Even if the above data are true, there are many aspects of which are equally misleading. The Tibetan community has been killed and subjugated to slavery. Their twin identities of faith and pastoral lives were forcefully destroyed by the communist regime. Tibet has been strategically cut into two parts. One part of it, the Tibet Autonomous Regions (TAR), has been converted into a nuclear dustbin, spreading deadly diseases such as cancer. Thousands of Tibetans are behind bars. Their economic status is very low. The policy of transferring Han Chinese into the TAR is making the Tibetans a minority community in their own region. China under the 2020 Plan wants to transfer more Hans to Tibet. This would strengthen China’s rule of terror and worsen the pace of the ongoing cultural genocide.
Tibet remains the decisive factor in shaping the China-India relations for the last 65 years. However, India has maintained a principled stand and stated time and again that Tibet is a part of China. Meeting with the Dalai lama and refugee status of Tibetans living in India has been categorically defined by Indian leaders consistently. Atal Behari Vajpayee during his visit to China in 1979 as the Foreign Minister explained that the Dalai lama was given refuge in India purely in reference to his spiritual position. Ordinary Tibetans were granted refugee status on strictly humanitarian grounds. But China remains apprehensive. Any move of India is looked, explained and understood by China under the shadow of Tibetan cause. Overall India-China relations have been shaped under the currents of Tibetan factor.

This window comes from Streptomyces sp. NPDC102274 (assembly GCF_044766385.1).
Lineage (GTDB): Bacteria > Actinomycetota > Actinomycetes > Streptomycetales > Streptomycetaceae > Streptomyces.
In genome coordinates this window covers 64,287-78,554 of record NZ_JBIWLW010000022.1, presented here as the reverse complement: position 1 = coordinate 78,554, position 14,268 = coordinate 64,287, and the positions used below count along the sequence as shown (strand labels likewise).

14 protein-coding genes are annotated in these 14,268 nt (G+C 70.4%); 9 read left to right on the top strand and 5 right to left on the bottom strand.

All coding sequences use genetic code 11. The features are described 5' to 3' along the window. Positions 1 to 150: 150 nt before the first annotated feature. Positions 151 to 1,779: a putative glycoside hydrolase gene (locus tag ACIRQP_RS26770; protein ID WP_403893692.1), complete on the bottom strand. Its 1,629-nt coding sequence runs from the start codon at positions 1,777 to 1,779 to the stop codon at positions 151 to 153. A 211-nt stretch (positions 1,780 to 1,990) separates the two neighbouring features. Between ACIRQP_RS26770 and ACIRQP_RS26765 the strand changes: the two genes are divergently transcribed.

The Chinese takeover of Tibet is strategic rather than historical or ideological. The Tibetan rebellion of 1959 and the China-India border war of 1962 tended to strengthen Chinese belief in the strategic importance of Tibet. No sooner had the PlA troops entered eastern Tibet than they began building roads. Strategic development continued in Tibet for more than two decades and certainly the most spectacular aspect of the overall development in Tibet from 1950 till 1976 has been strategic or military oriented. China has always been apprehensive of the influence of external powers into the territory of Tibet. That is why purportedly shifted the area of buffer zone from Tibet to their tiny Himalayan states like Nepal and Bhutan with India. To consolidate its position, China signed border agreements with Burma and Nepal in 1960, Magnolia in 1962, and Pakistan in 1963
China’s Tibet policy impacts Indian security interests mainly in two ways. One, it exposed the border problem between India and China, which led to the 1962 Sino-Indian War. The Chinese invasion of Tibet ended the buffer zone between the two countries. At the same time, it increased China’s reach into South Asia. In fact, Tibet has an 870-mile border with Nepal and China has been consolidating its relationships with Nepal. Another serious consequence of Chinese developmental strategy in Tibet could be in terms of environmental hazards. India’s major rivers originate from the Trans-Himalayan region. China’s Western Development programme is feared to cause major deforestation and ecological imbalance. Tibet and Tibetan ethnic areas are endowed with the greatest river system in the world. Its rivers supply fresh water to 85 per cent of Asia’s population and approximately 50 per cent of the world’s population.
The Dalai lama is the most revered figure of Buddhism. The Indian Government has started its diplomatic venture by creating a Buddhist circuit from India to South East Asia and Central Asia. China is trying to divert this circuit towards its turfs. Tibet is lynchpin of this diplomacy and the Dalai lama is spiritual driver. Keeping the words of Baba Saheb, Tibet and Tibetans’ dignity need to be protected. It is not merely for the interests of Tibetans, but for India.
(The writer is Head of the Department of Political Science, Central University of Haryana)